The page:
Delegations from almost 200 countries convened at the United Nations this month to come up with a new treaty that would regulate international trade in conventional weapons. The effort, supported by the Obama administration, has very vocal opposition: the American gun lobby.
Proponents of the Arms Trade Treaty argue that inadequate controls over the international arms market result in armed violence against civilians by human rights violators, criminals, gangs, warlords, and terrorists. The treaty would require governments to deny weapons transfers to states that fit certain criteria, and to develop national laws and regulations governing imports and exports.
The United States, the world's top importer and exporter of conventional weapons, already has a comprehensive tracking and export control system. "We're simply bringing other countries up to our standards," says Daryl Kimball, executive director of the Arms Control Association. "This treaty, in all likelihood, will not require the United States to do anything more than it is already doing."
But the American gun lobby says the ATT represents a threat to the Second Amendment.
"Depending on the scope of this treaty, it could impact gun registration requirements in the United States, it could enact a ban on commonly owned firearms, it could require tracking and registration of ammunition purchases, and it could create a global gun control bureaucracy within the U.N.," says Andrew Arulanandam, director of public affairs at the National Rifle Association. Arulanandam says the NRA will lobby the Senate to reject ratification if the president signs the treaty.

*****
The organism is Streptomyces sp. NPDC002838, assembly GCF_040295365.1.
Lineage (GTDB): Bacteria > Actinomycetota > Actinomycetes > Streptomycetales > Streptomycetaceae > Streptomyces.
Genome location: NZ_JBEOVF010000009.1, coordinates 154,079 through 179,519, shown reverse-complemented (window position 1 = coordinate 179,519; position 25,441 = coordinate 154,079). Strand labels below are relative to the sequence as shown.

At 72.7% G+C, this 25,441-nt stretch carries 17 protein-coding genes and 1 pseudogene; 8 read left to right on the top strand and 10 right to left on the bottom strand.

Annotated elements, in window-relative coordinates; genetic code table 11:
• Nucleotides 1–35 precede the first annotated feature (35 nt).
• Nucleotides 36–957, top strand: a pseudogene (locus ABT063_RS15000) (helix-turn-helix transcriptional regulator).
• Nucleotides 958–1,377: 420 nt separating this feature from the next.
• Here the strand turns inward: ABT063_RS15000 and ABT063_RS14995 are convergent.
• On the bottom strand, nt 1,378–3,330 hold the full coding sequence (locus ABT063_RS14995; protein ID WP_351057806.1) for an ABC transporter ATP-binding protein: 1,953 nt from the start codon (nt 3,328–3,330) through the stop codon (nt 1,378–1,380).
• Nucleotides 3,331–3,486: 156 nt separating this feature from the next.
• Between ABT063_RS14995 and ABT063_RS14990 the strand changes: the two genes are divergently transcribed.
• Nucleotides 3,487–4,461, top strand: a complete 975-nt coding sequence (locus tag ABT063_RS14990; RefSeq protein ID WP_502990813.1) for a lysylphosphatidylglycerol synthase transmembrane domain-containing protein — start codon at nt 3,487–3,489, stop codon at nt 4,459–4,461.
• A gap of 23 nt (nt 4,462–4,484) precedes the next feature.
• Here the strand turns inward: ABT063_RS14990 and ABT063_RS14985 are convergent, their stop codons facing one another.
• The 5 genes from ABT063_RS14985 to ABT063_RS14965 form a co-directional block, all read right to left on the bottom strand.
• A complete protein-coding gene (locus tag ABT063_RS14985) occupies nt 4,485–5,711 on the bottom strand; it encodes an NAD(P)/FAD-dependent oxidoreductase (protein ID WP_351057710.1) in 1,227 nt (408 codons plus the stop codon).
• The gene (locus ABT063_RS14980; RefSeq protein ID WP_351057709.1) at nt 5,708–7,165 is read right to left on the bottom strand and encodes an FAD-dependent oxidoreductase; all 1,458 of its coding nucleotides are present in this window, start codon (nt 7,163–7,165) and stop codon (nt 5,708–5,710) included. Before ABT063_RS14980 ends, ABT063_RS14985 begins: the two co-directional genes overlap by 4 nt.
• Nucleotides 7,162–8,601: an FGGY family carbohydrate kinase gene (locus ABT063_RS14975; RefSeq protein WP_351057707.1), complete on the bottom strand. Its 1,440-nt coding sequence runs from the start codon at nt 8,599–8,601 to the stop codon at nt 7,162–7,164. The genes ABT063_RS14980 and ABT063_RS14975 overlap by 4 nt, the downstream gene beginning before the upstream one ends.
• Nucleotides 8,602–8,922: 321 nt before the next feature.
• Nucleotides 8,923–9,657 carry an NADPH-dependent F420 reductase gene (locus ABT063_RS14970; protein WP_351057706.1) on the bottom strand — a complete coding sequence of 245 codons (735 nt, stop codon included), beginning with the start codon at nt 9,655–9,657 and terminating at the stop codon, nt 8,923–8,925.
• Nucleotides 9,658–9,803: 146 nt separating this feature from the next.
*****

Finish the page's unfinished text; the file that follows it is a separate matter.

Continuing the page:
Kimball says the regulation of domestic gun possession is totally outside the scope of the treaty. Sarah Parker, senior researcher with the Switzerland-based Small Arms Survey and an adviser to the Australian delegation to the ATT talks, agrees. "There is no attempt in the Arms Trade Treaty to control the internal regulation of weapons, only international transfers," she says. Both experts say there is misinformation about the effort.
Still, the Senate and House Appropriations committees have voted to restrict government funding for advancing the ATT. And last month, 130 House members sent a letter to President Obama and Secretary of State Hillary Clinton, arguing that the treaty must not cover small arms, light weapons, or firearms ammunition. They also say it should recognize the individual right of personal self-defense and the legitimacy of hunting, sports shooting, and other lawful activities.
Conventional arms is a broad category, ranging from military systems like tanks, aircraft, and missiles to civilian firearms. Leaving out civilian arms would create a big loophole, experts say. "You have a very big problem making a firm distinction between military and civilian in a legal context" because different states define and regulate arms differently, Parker says.
For example, in the United Kingdom, only military personnel are allowed to have handguns, while in the United States an individual may even own a semiautomatic rifle. Parker says it would be impossible to come up with a universal definition for military arms that would be comprehensive or effective in preventing irresponsible transfers—the ultimate goal of the treaty.
But the NRA vows to keep the pressure on, and observers are waiting to see whether that will affect the U.S. delegation's position on key issues over the next three weeks of negotiations.